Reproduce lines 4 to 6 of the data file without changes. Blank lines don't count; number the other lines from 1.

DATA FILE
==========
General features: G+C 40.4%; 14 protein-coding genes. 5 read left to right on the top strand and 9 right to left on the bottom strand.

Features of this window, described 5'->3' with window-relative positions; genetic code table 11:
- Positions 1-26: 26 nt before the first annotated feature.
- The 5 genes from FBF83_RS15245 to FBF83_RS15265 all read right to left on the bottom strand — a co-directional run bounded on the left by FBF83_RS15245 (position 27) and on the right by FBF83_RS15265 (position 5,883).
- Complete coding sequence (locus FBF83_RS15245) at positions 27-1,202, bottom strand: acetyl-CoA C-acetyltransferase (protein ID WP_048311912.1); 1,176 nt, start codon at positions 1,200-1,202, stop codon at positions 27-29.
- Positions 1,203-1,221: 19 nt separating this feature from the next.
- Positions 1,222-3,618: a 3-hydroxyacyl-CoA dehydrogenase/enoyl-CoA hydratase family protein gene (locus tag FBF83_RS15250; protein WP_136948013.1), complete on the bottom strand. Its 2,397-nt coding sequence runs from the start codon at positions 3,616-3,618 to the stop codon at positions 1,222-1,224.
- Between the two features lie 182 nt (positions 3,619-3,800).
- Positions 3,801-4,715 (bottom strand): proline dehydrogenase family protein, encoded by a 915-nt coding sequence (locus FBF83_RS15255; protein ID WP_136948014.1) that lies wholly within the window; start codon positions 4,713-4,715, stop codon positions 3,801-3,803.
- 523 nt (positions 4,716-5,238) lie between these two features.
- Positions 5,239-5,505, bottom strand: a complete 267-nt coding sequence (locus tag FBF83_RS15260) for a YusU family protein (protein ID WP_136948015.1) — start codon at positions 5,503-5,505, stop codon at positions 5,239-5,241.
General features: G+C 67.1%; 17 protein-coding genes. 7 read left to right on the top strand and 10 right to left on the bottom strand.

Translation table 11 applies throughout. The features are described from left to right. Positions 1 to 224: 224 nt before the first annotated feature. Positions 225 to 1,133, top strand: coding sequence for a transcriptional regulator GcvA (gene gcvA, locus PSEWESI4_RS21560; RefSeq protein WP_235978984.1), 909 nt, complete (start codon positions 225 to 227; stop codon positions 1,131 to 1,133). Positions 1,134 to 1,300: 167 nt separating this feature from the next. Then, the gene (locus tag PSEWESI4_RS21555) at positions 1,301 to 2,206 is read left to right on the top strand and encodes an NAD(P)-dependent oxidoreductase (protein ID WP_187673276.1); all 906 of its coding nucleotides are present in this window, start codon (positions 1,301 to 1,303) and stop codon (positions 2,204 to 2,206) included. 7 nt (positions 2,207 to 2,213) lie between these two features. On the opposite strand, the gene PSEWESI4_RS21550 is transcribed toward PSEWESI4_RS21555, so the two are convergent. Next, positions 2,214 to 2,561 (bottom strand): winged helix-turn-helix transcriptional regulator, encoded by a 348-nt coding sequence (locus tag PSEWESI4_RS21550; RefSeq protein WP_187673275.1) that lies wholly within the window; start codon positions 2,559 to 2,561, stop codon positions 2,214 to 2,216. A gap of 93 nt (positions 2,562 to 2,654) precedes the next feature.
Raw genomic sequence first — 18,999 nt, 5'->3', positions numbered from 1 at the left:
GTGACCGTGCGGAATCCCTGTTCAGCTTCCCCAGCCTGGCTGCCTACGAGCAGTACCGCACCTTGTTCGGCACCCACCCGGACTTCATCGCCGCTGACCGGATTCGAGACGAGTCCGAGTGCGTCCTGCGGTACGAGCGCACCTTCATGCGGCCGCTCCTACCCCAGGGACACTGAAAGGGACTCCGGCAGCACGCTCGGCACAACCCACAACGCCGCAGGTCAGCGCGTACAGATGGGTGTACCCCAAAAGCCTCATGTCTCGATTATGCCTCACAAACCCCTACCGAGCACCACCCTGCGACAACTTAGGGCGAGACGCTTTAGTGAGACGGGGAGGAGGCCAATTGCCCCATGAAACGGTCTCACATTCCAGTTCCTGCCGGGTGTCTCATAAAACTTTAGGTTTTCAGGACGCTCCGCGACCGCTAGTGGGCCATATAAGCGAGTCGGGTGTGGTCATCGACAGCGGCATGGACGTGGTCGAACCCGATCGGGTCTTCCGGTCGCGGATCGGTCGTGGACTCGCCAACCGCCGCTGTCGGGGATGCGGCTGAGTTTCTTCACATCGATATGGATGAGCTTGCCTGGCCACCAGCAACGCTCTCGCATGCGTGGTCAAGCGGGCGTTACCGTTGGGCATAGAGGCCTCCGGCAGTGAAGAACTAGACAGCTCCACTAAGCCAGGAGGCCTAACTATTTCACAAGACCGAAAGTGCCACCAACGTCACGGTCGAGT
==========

- The 5 genes from FBF83_RS15245 to FBF83_RS15265 all read right to left on the bottom strand — a co-directional run bounded on the left by FBF83_RS15245 (position 27) and on the right by FBF83_RS15265 (position 5,883).
- Complete coding sequence (locus FBF83_RS15245) at positions 27-1,202, bottom strand: acetyl-CoA C-acetyltransferase (protein ID WP_048311912.1); 1,176 nt, start codon at positions 1,200-1,202, stop codon at positions 27-29.
- Positions 1,203-1,221: 19 nt separating this feature from the next.